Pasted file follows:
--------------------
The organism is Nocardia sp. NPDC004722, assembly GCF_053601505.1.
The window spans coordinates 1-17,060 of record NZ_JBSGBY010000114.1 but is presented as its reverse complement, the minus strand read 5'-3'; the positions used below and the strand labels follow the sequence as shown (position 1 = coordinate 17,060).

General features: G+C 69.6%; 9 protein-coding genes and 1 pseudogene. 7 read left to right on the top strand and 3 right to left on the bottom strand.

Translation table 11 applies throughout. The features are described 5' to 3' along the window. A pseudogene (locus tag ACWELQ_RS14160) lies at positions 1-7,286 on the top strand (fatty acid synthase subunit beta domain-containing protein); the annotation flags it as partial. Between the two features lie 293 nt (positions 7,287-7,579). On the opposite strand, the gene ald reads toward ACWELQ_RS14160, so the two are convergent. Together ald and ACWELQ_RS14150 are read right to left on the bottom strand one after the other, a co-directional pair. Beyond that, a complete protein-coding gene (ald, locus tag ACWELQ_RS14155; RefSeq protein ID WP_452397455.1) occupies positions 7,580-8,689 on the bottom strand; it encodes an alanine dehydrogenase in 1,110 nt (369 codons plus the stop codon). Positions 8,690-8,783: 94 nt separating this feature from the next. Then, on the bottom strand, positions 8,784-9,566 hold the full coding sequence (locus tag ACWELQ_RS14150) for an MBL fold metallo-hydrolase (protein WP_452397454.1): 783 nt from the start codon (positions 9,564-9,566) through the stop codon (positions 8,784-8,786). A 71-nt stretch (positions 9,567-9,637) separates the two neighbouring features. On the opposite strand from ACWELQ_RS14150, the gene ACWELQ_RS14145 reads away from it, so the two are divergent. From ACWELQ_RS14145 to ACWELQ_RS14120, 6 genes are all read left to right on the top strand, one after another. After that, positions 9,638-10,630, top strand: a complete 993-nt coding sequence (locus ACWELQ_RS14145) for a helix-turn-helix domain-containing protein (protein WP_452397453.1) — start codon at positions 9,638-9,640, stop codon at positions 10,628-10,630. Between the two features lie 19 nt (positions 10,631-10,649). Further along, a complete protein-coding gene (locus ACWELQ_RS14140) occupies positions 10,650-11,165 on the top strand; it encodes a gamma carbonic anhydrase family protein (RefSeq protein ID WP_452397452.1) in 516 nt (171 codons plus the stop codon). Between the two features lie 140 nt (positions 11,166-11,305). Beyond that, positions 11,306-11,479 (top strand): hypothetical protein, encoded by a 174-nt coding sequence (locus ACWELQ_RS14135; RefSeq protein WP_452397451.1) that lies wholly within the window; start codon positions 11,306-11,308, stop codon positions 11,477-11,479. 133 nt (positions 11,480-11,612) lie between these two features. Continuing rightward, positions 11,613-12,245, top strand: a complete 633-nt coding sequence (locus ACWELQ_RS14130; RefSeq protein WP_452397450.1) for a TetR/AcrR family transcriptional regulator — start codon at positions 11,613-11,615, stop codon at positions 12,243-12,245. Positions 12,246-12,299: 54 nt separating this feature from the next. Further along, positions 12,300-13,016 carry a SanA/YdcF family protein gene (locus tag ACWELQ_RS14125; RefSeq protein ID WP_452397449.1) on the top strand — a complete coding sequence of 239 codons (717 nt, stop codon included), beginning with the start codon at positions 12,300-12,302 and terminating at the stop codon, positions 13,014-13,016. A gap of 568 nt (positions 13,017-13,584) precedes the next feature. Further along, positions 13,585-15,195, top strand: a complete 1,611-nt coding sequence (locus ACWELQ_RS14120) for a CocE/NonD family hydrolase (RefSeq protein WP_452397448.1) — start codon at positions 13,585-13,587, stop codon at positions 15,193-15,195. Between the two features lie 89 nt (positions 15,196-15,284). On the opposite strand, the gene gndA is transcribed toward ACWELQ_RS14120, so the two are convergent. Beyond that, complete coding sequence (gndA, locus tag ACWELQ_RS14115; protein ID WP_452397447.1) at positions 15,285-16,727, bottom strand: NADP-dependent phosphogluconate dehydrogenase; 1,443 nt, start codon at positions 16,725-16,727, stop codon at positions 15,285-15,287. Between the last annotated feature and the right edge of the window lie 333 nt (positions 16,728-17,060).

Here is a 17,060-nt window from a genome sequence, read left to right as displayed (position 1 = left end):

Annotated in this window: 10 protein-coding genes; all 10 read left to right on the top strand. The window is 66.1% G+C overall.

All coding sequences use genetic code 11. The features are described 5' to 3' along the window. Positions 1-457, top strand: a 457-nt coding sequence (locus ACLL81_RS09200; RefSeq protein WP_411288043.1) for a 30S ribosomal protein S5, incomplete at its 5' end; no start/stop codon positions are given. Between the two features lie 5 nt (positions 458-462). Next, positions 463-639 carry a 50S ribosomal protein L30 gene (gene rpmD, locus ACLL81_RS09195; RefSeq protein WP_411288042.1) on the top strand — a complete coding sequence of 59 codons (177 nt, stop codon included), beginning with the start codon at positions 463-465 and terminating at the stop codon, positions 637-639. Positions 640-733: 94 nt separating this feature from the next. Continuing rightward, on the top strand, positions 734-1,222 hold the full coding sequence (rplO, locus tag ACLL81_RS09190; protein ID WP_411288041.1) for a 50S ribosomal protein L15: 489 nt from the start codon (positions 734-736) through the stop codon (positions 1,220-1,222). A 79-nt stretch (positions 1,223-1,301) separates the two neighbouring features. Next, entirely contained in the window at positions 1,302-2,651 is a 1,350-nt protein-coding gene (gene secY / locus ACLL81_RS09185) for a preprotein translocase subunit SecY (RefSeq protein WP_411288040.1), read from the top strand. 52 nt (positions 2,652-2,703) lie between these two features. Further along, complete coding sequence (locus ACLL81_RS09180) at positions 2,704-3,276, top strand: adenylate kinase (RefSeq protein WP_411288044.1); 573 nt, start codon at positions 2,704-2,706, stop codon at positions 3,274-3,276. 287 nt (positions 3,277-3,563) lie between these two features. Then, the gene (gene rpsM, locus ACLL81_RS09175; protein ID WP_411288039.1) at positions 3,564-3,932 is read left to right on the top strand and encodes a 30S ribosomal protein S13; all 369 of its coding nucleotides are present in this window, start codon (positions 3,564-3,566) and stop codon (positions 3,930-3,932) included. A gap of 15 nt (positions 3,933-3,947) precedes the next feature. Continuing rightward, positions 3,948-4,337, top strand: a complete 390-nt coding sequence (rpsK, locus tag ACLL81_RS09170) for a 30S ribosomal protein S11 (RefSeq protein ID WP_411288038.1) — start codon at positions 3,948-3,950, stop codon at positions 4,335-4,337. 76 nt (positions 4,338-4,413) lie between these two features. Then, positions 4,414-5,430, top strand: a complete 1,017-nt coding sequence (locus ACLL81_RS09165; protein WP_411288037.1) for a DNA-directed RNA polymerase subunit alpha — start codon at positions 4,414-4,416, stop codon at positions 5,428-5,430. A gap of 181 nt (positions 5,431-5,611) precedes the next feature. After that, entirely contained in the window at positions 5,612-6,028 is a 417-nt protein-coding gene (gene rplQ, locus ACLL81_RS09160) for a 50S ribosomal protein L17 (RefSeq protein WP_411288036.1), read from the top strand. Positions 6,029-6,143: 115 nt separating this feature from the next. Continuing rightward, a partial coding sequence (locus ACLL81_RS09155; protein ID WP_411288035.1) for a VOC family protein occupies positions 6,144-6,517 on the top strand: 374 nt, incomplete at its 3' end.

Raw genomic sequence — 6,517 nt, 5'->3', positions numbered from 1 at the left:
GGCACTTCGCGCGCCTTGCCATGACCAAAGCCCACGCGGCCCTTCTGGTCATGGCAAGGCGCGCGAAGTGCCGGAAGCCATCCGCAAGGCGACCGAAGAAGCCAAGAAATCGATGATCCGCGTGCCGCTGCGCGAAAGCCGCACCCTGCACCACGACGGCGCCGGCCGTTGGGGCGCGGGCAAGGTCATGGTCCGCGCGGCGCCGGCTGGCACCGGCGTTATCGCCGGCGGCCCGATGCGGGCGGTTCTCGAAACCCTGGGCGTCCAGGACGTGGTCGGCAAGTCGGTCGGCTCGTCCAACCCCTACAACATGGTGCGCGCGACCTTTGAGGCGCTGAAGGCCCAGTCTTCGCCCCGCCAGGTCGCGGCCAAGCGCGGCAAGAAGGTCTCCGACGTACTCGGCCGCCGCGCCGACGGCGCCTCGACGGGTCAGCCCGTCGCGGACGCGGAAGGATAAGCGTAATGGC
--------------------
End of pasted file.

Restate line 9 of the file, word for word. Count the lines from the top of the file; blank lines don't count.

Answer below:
GGCACTTCGCGCGCCTTGCCATGACCAAAGCCCACGCGGCCCTTCTGGTCATGGCAAGGCGCGCGAAGTGCCGGAAGCCATCCGCAAGGCGACCGAAGAAGCCAAGAAATCGATGATCCGCGTGCCGCTGCGCGAAAGCCGCACCCTGCACCACGACGGCGCCGGCCGTTGGGGCGCGGGCAAGGTCATGGTCCGCGCGGCGCCGGCTGGCACCGGCGTTATCGCCGGCGGCCCGATGCGGGCGGTTCTCGAAACCCTGGGCGTCCAGGACGTGGTCGGCAAGTCGGTCGGCTCGTCCAACCCCTACAACATGGTGCGCGCGACCTTTGAGGCGCTGAAGGCCCAGTCTTCGCCCCGCCAGGTCGCGGCCAAGCGCGGCAAGAAGGTCTCCGACGTACTCGGCCGCCGCGCCGACGGCGCCTCGACGGGTCAGCCCGTCGCGGACGCGGAAGGATAAGCGTAATGGC